Building a Better Mocktail: Leo Robitschek on Innovation and No-Alcohol Drinks

Robitschek. Photo: Nathan Rawlinson

Leo Robitschek, the bar manager for the NoMad and Eleven Madison Park, is one of the city’s best barmen. (The bar at the NoMad is a semifinalist for outstanding bar program in this year’s James Beard Awards.) But lately Robitschek finds himself spending more and more time on soft drinks — not soda, but bespoke proof-free cocktails stemming from growing customer demand. “I ran the numbers last year from the previous year and the sales went up 400 percent,” he says. “Just in one year alone.” We sat down to talk about how he got started, the recent surge in alcohol-free drinking, and why booze-free cocktails are so damn harder to make.

Where did you start bartending?
I was at Eleven Madison Park right before the turnover happened in 2006. At the time, it was more like a two-star bistro. It had this amazing, gorgeous space. It didn’t really have a great cocktail program. It just had good service and decent food. And Danny Meyer said, “This isn’t ever what I imagined it to be. I want this to be —

He wanted to take it up a notch.
Yeah. So he went in and found chef Daniel [Humm]. He says that he ate at Daniel’s restaurant in San Francisco and he had the best foie gras that he’s ever had in his life. Then shortly after that they brought Will Guidara over. Will was a young GM at the Modern who was coming through the ranks of the Danny Meyer world. They ended up being the perfect match for each other. They balance each other.

They ran the restaurant in such a way that they knew they wanted it to be one of the best restaurants in New York City. They just wanted it to be better and better. I was working as a bartender and eventually they came up to me and said, “I want this to be one of the best bars in the world. I want it to be like Milk and Honey.” This was about seven years ago.

Milk and Honey was a much smaller place, and the place was about sitting there and waiting and waiting for a drink.
We’re in a restaurant and no place was ever doing high-volume bespoke cocktails. And you can’t have somebody sit down in a dining room and wait like that. You have a little more leeway now, but back then even seven minutes was a long time. Now seven minutes is standard if you’re going to get a cocktail.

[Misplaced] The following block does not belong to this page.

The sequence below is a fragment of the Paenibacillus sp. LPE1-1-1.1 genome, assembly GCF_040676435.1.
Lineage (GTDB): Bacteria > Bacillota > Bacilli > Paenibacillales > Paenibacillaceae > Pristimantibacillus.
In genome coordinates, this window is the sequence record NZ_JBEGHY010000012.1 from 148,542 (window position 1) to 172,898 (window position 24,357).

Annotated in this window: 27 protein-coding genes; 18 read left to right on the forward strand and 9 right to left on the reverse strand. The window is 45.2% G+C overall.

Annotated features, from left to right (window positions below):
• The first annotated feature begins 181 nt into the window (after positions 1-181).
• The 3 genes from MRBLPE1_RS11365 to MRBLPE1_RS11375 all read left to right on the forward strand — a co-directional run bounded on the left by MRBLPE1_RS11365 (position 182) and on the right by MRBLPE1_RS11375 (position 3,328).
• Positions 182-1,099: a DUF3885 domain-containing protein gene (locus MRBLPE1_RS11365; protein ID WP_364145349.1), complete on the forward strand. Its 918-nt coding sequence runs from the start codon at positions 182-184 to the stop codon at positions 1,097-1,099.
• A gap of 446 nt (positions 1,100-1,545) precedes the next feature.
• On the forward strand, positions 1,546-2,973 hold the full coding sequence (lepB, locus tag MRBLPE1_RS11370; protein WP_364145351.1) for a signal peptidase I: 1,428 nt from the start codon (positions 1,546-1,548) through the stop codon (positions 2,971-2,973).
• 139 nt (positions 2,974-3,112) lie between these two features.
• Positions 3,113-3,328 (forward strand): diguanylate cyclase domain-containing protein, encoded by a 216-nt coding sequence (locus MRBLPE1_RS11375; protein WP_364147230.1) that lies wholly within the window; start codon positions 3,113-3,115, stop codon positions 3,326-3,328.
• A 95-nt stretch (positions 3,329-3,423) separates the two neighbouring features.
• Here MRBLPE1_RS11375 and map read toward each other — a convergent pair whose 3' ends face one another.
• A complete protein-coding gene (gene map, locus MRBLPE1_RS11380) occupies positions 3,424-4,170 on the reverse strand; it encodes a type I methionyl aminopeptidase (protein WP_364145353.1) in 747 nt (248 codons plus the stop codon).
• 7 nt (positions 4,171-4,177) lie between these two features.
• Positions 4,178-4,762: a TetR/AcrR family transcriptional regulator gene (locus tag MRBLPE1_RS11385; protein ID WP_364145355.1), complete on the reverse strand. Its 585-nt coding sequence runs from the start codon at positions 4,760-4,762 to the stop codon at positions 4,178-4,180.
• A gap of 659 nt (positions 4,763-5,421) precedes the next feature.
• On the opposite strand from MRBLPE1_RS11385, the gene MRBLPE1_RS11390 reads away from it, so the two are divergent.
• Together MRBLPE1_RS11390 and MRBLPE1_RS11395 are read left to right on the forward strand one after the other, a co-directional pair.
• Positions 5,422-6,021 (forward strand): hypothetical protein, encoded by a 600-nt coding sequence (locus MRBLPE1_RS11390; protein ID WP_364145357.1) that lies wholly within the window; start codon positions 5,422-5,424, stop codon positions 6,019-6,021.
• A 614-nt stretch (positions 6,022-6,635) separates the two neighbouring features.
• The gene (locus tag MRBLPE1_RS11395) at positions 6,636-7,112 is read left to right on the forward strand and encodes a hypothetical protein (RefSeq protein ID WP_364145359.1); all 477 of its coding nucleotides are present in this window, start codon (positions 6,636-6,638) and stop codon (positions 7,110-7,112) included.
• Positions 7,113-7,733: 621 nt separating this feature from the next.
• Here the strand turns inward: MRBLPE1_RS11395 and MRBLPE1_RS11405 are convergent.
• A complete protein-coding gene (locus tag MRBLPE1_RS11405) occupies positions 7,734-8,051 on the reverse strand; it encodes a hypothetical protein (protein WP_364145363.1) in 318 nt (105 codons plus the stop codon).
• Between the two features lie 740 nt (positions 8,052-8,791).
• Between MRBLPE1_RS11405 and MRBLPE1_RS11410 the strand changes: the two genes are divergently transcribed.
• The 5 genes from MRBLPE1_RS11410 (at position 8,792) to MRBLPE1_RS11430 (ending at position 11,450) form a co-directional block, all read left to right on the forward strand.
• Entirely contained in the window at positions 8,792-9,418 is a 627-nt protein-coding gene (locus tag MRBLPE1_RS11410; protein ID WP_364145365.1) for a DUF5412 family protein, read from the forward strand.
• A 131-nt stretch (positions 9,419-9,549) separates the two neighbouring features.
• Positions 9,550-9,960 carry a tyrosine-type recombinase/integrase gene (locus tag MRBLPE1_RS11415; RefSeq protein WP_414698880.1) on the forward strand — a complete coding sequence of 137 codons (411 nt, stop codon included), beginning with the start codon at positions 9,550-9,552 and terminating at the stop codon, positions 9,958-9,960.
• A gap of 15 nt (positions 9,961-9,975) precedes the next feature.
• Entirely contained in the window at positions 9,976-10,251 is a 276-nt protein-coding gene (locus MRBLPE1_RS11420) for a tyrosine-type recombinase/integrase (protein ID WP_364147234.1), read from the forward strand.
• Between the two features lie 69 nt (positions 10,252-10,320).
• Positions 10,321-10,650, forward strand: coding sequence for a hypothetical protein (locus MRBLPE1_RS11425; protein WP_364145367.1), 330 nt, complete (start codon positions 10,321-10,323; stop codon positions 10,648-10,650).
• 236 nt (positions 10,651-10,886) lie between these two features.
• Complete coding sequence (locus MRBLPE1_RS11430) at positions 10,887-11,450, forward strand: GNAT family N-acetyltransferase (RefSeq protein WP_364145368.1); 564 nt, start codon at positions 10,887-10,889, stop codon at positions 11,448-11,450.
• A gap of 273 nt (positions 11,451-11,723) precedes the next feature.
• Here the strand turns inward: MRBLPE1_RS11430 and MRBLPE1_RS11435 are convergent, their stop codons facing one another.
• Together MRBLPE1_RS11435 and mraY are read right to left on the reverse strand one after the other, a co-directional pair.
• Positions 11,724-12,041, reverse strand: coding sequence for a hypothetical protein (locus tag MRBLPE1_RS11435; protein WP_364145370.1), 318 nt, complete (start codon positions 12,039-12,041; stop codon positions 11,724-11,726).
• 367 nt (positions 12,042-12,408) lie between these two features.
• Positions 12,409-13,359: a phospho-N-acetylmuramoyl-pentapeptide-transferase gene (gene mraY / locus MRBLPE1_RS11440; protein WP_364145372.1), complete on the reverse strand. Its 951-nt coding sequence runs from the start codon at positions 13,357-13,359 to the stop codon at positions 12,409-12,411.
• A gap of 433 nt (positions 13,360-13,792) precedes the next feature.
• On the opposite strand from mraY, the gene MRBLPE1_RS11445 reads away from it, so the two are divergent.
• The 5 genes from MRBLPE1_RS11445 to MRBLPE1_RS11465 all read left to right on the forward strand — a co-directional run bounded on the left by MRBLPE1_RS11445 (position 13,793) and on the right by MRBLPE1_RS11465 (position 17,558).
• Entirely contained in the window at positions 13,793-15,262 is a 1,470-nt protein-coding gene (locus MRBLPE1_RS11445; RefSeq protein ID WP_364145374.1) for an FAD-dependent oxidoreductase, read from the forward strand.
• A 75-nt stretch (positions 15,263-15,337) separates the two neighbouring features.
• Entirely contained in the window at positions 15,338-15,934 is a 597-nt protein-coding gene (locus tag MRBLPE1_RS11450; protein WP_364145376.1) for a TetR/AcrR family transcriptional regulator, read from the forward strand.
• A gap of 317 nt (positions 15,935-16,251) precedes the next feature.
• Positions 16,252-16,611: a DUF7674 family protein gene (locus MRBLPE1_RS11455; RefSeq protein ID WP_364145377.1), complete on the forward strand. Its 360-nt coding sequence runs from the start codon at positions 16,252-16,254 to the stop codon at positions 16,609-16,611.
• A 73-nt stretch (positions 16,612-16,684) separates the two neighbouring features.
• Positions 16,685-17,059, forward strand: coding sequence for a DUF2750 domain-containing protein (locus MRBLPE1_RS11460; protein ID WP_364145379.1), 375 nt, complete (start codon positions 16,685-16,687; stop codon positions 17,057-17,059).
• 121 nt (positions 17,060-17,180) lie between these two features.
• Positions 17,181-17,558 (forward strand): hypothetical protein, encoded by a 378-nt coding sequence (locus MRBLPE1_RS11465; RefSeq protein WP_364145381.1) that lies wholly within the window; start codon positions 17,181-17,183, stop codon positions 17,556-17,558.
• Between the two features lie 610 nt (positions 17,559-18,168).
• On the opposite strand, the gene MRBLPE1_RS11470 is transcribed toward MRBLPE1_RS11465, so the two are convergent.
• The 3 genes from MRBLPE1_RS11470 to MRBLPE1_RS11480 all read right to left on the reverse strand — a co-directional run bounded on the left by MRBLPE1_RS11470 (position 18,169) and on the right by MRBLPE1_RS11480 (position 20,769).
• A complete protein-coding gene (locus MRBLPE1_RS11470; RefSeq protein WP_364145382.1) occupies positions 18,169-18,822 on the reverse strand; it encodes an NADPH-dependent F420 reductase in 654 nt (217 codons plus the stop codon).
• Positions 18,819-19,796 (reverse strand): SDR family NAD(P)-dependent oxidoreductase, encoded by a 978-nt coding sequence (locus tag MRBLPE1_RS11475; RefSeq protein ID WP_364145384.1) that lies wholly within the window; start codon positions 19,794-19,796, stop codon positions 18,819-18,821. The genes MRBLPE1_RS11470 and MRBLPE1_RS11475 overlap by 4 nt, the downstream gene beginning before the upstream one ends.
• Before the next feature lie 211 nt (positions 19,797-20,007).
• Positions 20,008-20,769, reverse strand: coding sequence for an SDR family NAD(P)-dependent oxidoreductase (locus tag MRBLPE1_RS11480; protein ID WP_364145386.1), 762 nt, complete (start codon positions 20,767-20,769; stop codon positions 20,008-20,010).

How did you do the drink research?
I started doing cocktails about, maybe, eleven years ago. I left the finance world and I was working at SushiSamba. What was popular back then, ‘01 and ‘02, was the citrus-based fun cocktails. You know, like, mohitos and caphiranias. It was one of the first places I worked that used all fresh juices. They had tons of fruit that they were muddling; everything was completely fresh. Nothing came from a can. They’d juice guava; they’d juice everything.

It was the Sex and the City cocktail Zeitgeist. Wasn’t this around the time everybody started drinking sidecars and stuff, too?
When I was at EMP I got really into it and started messing around and making whatever classics I could find. And we changed our menu from being the stagnant menu that hadn’t changed in seven years to being a list of classics.

I think a big issue that people have is that they create this amazing — or what they consider to be an amazing bar program — but their staff isn’t up to par yet. So they make all these drinks but they make them incorrectly. So this allowed the staff that we had to learn how to make classic cocktails and make them well. And then from there you gain inspiration. Usually, the next thing you do as a bartender is you start reinventing the classics: “Hey, what if I added this instead of this?” So that allows people to start coming up with and creating cocktails.

So how did the soft cocktail movement come out of that?
There were a lot of people that would ask, “Hey, what can you make me that doesn’t have any alcohol?” Because I’m sober, or I’m pregnant, or I’m going to have a tasting menu right now that has wine pairings and I can’t have a cocktail or I’ll go over the edge. Or, “I’m at a business meeting and these guys want me to drink a shit-ton and I want something that looks like I’m drinking while I’m not.”

So that’s where it all stemmed from. We were playing, because we now had tools to play with.

Turns out nonalcoholic cocktails are more difficult to make than cocktail cocktails, because you’re very limited in what you have. You’re limited in a way that’s like, “These are the juices that I carry at any given time.” You’re not limited in what you can create because there are tons of flavors out there in the world. But with alcohol you have things that are shelf-stable: I can add Kahlua for coffee, or green Chartreuse that brings in herbal notes. All these things are stable and right behind me on the bar.